Image above: Divers swim around a busy coral reef as a hydrophone records the sounds of ocean life. Photo courtesy of Senior Fellow Forest Rohwer
The chorus of clacking shells and pattering feet that sea creatures make as they move around under water could help researchers assess the health of coral reefs, according to new research.
“Right as soon as the sun goes down, all these little invertebrates, like hermit crabs and little shrimp and everything, come out of the reef structure and start eating things on the surface of the reef,” says CIFAR Senior Fellow Forest Rohwer (San Diego State University), a co-author on the paper published in the Journal of the Acoustical Society of America.
Rohwer and his team witnessed this bustling nightlife using time-lapse photography and a hydrophone at five sites in the Line Islands Archipelago, located in the Pacific Ocean south of Hawaii. They compared the sounds of day and night at all locations and found that after dark, the noise level increases by about 5 decibels, then quiets down just before sunrise.
“All that sound is actually just the little animals crawling along and tapping their little feet and their little shells against the coral structure,” Rohwer says.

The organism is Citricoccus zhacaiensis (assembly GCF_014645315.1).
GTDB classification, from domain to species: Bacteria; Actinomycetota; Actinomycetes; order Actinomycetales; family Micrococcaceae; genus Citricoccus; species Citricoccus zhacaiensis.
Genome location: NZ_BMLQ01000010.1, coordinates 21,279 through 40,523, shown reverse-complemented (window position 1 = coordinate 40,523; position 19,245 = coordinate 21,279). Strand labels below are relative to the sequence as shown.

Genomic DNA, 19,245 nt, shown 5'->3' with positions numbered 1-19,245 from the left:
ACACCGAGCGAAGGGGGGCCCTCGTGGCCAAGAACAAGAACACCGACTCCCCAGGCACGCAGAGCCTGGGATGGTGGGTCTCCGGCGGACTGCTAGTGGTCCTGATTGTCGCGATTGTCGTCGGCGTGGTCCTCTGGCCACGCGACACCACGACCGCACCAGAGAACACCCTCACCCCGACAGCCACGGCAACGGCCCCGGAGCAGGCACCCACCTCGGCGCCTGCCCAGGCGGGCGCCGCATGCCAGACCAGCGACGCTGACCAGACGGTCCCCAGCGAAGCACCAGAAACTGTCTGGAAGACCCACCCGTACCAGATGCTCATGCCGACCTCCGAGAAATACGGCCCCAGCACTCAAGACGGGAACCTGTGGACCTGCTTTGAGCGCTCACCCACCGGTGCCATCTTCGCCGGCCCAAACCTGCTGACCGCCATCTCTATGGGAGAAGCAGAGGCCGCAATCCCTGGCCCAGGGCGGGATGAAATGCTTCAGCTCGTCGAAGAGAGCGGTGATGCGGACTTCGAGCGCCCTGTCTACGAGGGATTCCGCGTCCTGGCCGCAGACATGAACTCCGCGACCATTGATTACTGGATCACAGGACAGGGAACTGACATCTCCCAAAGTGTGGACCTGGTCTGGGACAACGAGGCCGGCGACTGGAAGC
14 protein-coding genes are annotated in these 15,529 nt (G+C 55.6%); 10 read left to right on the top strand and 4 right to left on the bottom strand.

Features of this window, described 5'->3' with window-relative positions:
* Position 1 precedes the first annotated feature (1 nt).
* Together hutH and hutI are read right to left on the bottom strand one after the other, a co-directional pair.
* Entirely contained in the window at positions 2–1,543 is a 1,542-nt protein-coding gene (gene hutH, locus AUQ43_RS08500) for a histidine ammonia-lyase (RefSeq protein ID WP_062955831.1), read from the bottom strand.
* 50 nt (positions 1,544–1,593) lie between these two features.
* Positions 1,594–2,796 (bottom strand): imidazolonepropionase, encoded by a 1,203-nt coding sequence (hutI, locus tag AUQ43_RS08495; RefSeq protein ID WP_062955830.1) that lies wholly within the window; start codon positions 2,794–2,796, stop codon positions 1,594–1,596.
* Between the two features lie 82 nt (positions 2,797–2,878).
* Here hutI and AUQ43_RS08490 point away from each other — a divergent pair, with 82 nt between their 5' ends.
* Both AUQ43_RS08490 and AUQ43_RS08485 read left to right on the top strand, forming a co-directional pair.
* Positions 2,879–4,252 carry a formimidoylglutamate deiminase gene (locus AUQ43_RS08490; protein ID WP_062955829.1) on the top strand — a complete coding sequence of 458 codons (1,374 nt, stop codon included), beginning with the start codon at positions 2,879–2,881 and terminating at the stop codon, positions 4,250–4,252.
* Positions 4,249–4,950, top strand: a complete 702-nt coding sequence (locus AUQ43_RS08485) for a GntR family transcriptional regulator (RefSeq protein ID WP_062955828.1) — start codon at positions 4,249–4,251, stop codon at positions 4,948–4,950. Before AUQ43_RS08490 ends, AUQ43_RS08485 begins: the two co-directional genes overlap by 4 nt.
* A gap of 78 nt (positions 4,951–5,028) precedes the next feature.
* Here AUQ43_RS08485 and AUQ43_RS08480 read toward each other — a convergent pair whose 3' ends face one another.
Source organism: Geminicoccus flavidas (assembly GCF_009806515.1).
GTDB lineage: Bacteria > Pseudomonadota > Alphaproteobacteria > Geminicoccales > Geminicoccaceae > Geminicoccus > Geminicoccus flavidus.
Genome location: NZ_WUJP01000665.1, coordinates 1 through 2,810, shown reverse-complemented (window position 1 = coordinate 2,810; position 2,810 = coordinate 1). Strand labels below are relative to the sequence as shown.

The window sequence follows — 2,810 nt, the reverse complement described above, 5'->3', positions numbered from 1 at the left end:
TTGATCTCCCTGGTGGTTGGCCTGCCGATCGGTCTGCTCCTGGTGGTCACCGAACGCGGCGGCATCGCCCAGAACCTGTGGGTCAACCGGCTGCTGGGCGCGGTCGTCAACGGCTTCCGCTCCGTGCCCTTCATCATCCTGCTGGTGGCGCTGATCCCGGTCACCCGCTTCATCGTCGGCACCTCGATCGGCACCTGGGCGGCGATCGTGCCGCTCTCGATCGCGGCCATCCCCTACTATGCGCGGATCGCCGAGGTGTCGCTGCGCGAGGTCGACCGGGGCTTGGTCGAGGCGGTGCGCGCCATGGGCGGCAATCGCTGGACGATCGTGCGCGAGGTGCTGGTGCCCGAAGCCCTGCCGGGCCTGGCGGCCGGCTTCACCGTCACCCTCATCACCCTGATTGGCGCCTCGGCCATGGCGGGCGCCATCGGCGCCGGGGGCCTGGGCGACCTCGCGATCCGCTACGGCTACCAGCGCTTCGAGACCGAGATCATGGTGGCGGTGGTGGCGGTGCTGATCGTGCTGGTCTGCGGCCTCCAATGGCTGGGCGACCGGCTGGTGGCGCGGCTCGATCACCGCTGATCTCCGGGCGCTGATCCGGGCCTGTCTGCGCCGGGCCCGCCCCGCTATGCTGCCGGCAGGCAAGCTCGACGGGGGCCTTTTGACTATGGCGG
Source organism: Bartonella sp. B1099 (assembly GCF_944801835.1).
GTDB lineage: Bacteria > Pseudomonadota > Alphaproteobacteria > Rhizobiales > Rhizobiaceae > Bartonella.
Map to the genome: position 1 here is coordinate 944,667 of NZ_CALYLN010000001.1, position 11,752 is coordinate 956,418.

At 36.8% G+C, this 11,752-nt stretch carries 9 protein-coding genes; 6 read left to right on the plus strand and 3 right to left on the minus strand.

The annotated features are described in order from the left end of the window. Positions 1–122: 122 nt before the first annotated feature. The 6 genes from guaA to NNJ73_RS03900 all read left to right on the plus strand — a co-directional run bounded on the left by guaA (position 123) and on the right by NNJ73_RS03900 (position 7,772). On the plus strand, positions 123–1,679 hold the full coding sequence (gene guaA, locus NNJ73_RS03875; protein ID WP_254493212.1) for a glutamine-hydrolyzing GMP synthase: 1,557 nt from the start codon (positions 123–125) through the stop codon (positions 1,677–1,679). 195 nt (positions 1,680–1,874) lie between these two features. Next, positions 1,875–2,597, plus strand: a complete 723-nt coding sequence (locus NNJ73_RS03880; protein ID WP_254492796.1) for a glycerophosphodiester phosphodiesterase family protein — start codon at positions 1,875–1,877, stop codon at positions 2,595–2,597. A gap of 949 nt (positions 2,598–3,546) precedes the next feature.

The researchers also found the sounds were more diverse than previously realized. Snapping shrimp, which have a large claw that makes a pistol-loud popping sound, are typically thought to dominate the ocean conversation, but Rohwer says the main sounds and images the researchers captured were from other animals, such as hermit crabs.
The researchers found they could use this large variety of sounds as a clue about whether or not a reef was active and healthy.
“When the reef was degraded, there was a difference in the change in sound at the nighttime signal,” Rohwer says. He says that damaged coral reefs might be quieter because they have fewer cracks and crevices where organisms can live and therefore a smaller population. By gathering more recordings of coral reefs from around the world, researchers could identify in more detail the soundscape changes that signal trouble in ecosystems.
Rohwer, a member of the Integrated Microbial Biodiversity program, says that listening to the activity of the wildlife is useful because it helps researchers track the tiniest life forms keeping coral reefs healthy — microbes. Researchers already understand how viruses and bacteria change as a sick coral reef breaks down, but it is difficult to monitor those populations over time.
“It’s the microbes that determine the health of the reef. So we want to see how the microbes are correlated to the sound fields,” Rohwer says.
Rohwer says his team will record sounds from many different animals off the coast of Indonesia this summer to form a reference library. They may also use their recording techniques to track how often boats pass remote reefs, assessing the impact of human activities on ocean life.